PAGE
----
Death in the Modern Age

3 Sep

Back in August, on one of those days I didn’t post, I had a really horrible experience.

My mother had been trying to reach a friend of hers for awhile, to no avail. Finally she asked me to go over to his building and talk to the doorman; she had a bad feeling. It took me a week to do it. You know what happens next.

The doorman told me that our friend was found in his apartment, dead. He had apparently been there for a few days. This had occurred a month previous so my delay in checking didn’t affect anything, thankfully. That would have moved the story from terrible to a completely and utterly debilitating one for me. As my mom went through a whole guilt-trip about how she hadn’t been a good enough friend and I went through my oh-my-god-I’ve-just-seen-my-ghost-of-Christmas-future, Steve Jobs stepped down at Apple.

Like everyone else in the universe, his announcement upset me. But as the accolades and assessments turned into premature obituaries, it started to freak me out a bit. How can that possibly feel to read all your obituaries while you’re still alive? Basically everyone in the world is telling you you’ve died already.  That has to be weird. So his ‘perceived death’ and our friend’s actual death couldn’t be in more stark contrast as far as impact on the world, but they both are strange and sad and surreal to me.

I’ve spoken of my psychic iPod before, and during this time, it struck again. Just as I was musing about all of that, Babybird’s “I Didn’t Want To Wake you Up” was my Song-o-Scope of the Day. (As I walk to work every day, I hit shuffle in the morning as I ask it for a message for the day.) Oh iPod, how in tune you are with me.

I’m a huge Babybird fan. For those of you who are unfamilar with his massive output, please rectify that. Babybird is essentially Stephen Jones and he’s a master of DIY deliciousness. Well, usually. This track actually comes from his only major label release and has a band and stuff. He did have a couple of bona-fide hits, namely “You’re Gorgeous,” and they were from this album as well. But pretty much everything he does is worth getting.

And I guess the moral of this story is appreciate people while they’re around…which is to also say, don’t bury them alive either.


Putting the ‘Labor’ Back in ‘Labor Day’

2 Sep

What a day.  It seemed as though everyone was trying to cram Monday into today, just to make sure they got their money’s worth.

I find a remedy to moments like these is listening to Arvo Part.  (Incidentally, there should be an umlat over the ‘a’ in part but I’m too exhausted to try to find that key.  So in Margauxville, it’s just Arvo Part, sans umlat.)  “Cantus in Memory of Benjamin Britten” is exactly what I need right now.

I promise you it’s exactly what you need right now too.  I would never leave you astray.  After all, we have so much in common.

I need to step away from the computer now.  Ideally I’d write an insightful or mildly interesting blurb about the importance of Arto Part and how I love the bridge between classical and sacred music.  Or maybe I’d tell you that for some reason every September 11th I realize it’s his birthday and how that seems oddly fitting.  But I’m too tired.  Maybe I’ll do it another day.  Another day when I’m not too burnt out to look for the umlat key.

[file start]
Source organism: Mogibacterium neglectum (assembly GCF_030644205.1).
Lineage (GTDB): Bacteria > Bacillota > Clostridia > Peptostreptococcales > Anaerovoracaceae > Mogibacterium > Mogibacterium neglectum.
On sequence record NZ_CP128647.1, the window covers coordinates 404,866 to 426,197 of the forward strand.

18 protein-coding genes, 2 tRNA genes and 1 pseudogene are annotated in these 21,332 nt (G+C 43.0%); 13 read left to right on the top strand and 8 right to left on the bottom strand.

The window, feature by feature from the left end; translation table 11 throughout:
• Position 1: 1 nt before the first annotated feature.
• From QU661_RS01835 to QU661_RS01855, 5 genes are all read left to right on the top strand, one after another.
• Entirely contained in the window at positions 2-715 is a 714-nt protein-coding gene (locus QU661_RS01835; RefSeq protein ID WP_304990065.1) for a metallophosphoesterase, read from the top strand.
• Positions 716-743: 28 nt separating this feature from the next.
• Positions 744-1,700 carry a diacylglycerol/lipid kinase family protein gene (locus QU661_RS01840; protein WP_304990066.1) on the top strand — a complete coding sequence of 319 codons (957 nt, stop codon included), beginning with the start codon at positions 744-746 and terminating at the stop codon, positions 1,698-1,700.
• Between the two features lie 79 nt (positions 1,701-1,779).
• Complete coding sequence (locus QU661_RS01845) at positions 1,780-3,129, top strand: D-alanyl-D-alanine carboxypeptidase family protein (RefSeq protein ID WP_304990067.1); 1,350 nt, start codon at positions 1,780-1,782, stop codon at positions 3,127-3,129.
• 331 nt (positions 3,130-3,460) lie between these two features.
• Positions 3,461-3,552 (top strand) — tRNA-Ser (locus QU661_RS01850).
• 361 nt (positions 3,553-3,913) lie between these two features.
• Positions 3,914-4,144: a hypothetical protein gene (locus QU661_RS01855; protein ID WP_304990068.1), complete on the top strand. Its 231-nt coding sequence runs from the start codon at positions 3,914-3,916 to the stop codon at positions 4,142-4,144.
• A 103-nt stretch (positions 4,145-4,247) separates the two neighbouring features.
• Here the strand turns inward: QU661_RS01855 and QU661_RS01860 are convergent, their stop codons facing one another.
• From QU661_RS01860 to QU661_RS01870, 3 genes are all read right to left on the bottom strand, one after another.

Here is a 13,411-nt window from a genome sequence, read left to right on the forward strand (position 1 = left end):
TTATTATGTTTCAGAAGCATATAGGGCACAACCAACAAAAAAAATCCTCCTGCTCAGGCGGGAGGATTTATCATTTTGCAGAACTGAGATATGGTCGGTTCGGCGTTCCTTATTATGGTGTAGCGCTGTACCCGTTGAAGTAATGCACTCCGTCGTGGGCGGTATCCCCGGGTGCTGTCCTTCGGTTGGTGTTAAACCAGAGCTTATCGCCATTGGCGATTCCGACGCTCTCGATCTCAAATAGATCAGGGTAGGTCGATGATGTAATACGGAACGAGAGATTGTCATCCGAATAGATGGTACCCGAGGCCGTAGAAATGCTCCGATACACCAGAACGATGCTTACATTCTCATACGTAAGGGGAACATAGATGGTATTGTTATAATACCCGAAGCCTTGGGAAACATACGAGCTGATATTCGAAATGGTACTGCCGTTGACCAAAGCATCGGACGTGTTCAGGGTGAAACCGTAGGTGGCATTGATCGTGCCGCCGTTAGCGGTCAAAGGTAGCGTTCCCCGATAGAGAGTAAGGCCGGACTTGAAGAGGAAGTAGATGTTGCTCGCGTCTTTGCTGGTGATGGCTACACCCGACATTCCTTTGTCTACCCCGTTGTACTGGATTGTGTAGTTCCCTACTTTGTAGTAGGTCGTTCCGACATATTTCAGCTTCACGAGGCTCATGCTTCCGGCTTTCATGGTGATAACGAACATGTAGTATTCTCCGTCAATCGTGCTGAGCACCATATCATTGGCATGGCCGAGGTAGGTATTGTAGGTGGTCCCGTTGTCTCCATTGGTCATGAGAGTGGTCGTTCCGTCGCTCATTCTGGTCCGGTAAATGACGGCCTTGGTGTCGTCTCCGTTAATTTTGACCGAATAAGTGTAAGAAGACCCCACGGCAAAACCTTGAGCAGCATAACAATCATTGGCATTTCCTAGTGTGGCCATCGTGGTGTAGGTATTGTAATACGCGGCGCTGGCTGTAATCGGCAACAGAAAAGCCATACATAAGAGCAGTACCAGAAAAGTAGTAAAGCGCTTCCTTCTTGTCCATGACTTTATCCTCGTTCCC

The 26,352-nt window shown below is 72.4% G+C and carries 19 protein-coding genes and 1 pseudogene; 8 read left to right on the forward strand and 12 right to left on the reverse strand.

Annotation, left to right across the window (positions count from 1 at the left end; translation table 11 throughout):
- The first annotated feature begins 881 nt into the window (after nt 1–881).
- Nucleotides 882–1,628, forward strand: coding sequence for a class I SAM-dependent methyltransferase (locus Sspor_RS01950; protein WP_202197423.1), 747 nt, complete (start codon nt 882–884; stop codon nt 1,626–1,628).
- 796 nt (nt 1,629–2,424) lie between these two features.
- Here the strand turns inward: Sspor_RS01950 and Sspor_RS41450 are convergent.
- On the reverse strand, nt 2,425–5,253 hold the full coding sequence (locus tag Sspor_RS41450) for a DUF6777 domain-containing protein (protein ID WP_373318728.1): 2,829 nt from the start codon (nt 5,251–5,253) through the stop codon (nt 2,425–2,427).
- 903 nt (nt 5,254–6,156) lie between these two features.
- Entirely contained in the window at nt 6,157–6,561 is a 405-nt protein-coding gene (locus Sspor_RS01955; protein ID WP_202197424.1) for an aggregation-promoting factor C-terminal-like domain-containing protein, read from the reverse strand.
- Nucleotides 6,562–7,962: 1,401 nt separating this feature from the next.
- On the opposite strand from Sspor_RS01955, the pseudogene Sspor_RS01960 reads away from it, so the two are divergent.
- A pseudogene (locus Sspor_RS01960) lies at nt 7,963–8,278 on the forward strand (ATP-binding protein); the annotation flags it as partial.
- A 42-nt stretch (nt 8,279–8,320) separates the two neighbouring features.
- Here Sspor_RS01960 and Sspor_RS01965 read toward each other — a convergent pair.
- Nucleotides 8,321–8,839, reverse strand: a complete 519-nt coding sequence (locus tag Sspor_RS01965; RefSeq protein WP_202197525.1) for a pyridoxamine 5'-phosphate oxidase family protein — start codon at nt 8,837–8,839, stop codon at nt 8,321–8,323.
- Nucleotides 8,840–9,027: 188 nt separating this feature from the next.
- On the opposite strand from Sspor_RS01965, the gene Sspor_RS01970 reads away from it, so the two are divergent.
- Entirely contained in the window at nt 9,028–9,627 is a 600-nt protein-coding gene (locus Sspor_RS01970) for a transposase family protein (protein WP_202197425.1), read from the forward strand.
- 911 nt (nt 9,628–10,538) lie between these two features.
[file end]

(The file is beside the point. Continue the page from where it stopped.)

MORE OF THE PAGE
Until then, enjoy the next Arvo Part-filled 5 minutes.  Ahhh.


Happy September!

1 Sep

What’s worse:  the fact that I haven’t updated this in eons or the fact that I’m posting a really obvious, albeit fabulous, song today?  The correct answer is neither.  I was very distracted by Irene and scads of other stuff, but today is September 1st (!) and I have just sharpened a box of Number 2 pencils; I’m ready to begin anew.

This morning, as I was walking to the subway, iPod shuffle intuitively picked “September” by Earth, Wind and Fire.  How crazy!  That song never comes on my iPod!  I’m not sure why it never cycles through my library.  I love Earth, Wind and Fire.  I also love that founder Maurice White, a Sagittarian, chose the name because he has only Earth, Wind and Fire in his astrological chart – no Water.   Gotta love astrology followers, especially when they’re also amazing singers, writers and producers.

Personally, I was always partial to Philip Bailey’s voice in the group.  (He’s the high one and Maurice is the low one.)  Plus he did that super cheesy but oh-so-wonderful duet with Phil Collins, “Easy Lover.”

But he’s a Tauran.  And I can’t like a Tauran over a Sadge.  So, Maurice White, congratulations!  You are officially my favorite member of Earth, Wind and Fire.


My Food Emporium Experience

24 Aug

For years my favorite song was the Food Emporium jingle.  So often I would hear people spontaneously break out into song, sharing their own person version of this fabulous song with the world.  It was so much a part of the NY landscape.

Then one day, much to my horror, the jingle just disappeared.  I kept waiting for its return, thinking that this obvious mistake in judgment would be rectified.  It never was.  A few years after this dark cloud settled over our metropolitan airwaves, I found myself in a recording studio, for one of the first times.  One of the first times for work, that is.